ShareThis Page

Monessen council, school board at odds over tax bills

| Wednesday, May 15, 2013, 1:46 a.m.

The Monessen School Board on Tuesday continued its resistance on property action requests from the city.

The board unanimously blocked a pair of requests from the city's redevelopment authority to forgive real estate taxes on properties at 18 Elm St. and 255 Schoonmaker Ave.

The dilapidated house at Elm Street was donated to the city by two people who inherited the property but did not pay taxes on it in 2011 and 2012, according to Mayor Mary Jo Smith.

The Schoonmaker property is a vacant lot owned by the redevelopment authority. A delinquent tax bill remains from the previous owner, Smith said.

The Elm Street house is on the city's demolition list.

School Board President Sharon Mauck said she did not want to get into a “tug of war” with the city and that the board wanted to gather more information before acting.

“We want to do things for the betterment of the school district and the city, but it just seems like every time there are properties on (the agenda), we don't know who the bidders are, who the sellers are and we have to wait and find out,” Mauck said.

“We tabled several properties, and the mayor was quoted, as I understand, as saying, ‘We got them anyway.' Well, if they don't need us to vote on it, we'd rather not vote on it.”

District Solicitor John Toohey said delinquent real estate taxes can be exonerated separately by the three taxing bodies: the county, municipality and school district.

“The city and county could go forward and exonerate their taxes,” Toohey said. “It would be the school district's taxes – our slice – that would not be exonerated.”

At its April meeting, the school board tabled motions to act upon several Monessen properties as recommended by the city.

The board tabled another motion to forgive delinquent real estate taxes on the old Health Mart building at 500 Donner Ave.

Contacted after Tuesday's meeting, Smith said the board's actions create one more blockade in the effort to place delinquent properties back on the tax roll.

Smith claims the board had plenty of time to gather information on the properties.

“What the school board needs to do is call the tax bureau or do research, because they're obviously not believing what we're telling them. But if the school thinks they're going to collect those back taxes, they're never going to get it,” Smith said.

“It's not a simple process. We're trying to work our way through it to clean up Monessen, and I can't help it if some people don't understand it.”

Council is expected to act on both properties tonight.

“Nobody will buy the property in a sheriff's sale if it has a lien on it, and it will end up sitting in repository with the county,” Smith said. “It's going to be an expense to the city to demolish, then it's going to sit in repository with a lien for demolition costs. … There's no one benefitting when those properties are sitting there with back taxes.”

Budget time

The board introduced a proposed 2013-14 general budget that listed expenditures of $13,799,635. Mauck said that if nothing changes, the real estate tax rate will remain at 68 mills.

Seven teacher retirements saved the district $516,450. The district will fill five of the slots by recalling furloughed teachers.

“There's a little bit of give and take on the budget, and our business manager, Linda Powell, did a wonderful job getting it done and keeping things down to a minimum,” Mauck said.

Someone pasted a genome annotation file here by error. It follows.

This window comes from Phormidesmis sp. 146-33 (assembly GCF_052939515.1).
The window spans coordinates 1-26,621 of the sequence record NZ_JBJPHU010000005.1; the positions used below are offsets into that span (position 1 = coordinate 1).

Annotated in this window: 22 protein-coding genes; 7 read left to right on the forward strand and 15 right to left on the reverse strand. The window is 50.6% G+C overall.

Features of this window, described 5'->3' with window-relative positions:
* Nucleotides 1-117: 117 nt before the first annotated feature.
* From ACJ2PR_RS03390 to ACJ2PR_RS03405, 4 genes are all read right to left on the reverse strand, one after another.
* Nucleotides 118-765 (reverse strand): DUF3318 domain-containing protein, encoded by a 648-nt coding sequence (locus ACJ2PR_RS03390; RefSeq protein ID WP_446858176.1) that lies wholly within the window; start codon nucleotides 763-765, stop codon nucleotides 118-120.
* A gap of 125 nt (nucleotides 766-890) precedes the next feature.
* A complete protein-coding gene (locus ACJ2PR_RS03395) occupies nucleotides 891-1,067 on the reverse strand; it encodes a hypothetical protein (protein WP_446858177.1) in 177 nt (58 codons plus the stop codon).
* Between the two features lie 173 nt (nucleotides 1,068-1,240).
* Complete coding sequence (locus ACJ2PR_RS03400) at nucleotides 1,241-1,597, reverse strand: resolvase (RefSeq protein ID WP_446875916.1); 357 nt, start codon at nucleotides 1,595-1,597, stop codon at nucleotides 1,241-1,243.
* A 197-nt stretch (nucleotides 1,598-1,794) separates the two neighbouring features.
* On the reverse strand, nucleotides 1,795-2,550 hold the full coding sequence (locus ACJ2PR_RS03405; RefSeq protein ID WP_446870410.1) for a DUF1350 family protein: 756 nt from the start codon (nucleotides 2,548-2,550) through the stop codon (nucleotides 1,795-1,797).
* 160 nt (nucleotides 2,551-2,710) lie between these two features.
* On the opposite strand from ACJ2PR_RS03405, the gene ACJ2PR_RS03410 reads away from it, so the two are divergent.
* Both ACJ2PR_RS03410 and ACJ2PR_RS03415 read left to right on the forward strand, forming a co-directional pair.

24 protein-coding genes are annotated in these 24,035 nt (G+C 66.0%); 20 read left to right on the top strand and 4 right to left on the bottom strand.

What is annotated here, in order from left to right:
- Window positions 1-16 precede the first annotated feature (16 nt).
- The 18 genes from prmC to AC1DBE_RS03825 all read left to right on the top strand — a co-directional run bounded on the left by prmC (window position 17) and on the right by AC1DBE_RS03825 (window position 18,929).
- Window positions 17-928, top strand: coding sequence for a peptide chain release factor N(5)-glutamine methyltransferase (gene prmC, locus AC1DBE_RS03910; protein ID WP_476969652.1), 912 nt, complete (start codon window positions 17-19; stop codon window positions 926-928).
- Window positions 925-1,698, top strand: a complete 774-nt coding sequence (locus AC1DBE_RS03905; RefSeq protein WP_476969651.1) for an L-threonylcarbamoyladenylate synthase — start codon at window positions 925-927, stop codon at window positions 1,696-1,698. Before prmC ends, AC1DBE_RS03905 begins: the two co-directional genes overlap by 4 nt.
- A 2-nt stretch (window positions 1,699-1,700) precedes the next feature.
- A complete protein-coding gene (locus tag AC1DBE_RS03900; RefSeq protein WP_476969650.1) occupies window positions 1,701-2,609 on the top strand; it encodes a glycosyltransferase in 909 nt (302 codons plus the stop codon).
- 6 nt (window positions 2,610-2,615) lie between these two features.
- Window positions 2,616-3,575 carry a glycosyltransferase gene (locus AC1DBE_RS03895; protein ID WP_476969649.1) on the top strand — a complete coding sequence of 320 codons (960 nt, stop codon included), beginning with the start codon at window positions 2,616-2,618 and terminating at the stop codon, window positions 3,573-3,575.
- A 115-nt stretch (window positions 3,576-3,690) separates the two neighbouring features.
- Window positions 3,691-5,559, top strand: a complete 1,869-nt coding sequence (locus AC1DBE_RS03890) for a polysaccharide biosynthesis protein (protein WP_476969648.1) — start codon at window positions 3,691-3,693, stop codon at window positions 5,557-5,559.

In other action:

• The board appointed Cindy Pawelec to a four-year term as its secretary. It appointed Lee Johnson to a one-year term as treasurer. Pawelec replaces Donna Fantauzzi, and Johnson replaces Maria Scuteri.

• The board recalled furloughed high school history teacher Scott Hillen for the 2013-2014 school year.

• High School Principal Brian Sutherland said the district's seasonal blood drive will be 11 a.m. to 4 p.m. Thursday in the large group instruction room.

Rick Bruni Jr. is a staff writer for Trib Total Media. He can be reached at or 724-684-2635.

TribLIVE commenting policy

You are solely responsible for your comments and by using you agree to our Terms of Service.

We moderate comments. Our goal is to provide substantive commentary for a general readership. By screening submissions, we provide a space where readers can share intelligent and informed commentary that enhances the quality of our news and information.

While most comments will be posted if they are on-topic and not abusive, moderating decisions are subjective. We will make them as carefully and consistently as we can. Because of the volume of reader comments, we cannot review individual moderation decisions with readers.

We value thoughtful comments representing a range of views that make their point quickly and politely. We make an effort to protect discussions from repeated comments either by the same reader or different readers

We follow the same standards for taste as the daily newspaper. A few things we won't tolerate: personal attacks, obscenity, vulgarity, profanity (including expletives and letters followed by dashes), commercial promotion, impersonations, incoherence, proselytizing and SHOUTING. Don't include URLs to Web sites.

We do not edit comments. They are either approved or deleted. We reserve the right to edit a comment that is quoted or excerpted in an article. In this case, we may fix spelling and punctuation.

We welcome strong opinions and criticism of our work, but we don't want comments to become bogged down with discussions of our policies and we will moderate accordingly.

We appreciate it when readers and people quoted in articles or blog posts point out errors of fact or emphasis and will investigate all assertions. But these suggestions should be sent via e-mail. To avoid distracting other readers, we won't publish comments that suggest a correction. Instead, corrections will be made in a blog post or in an article.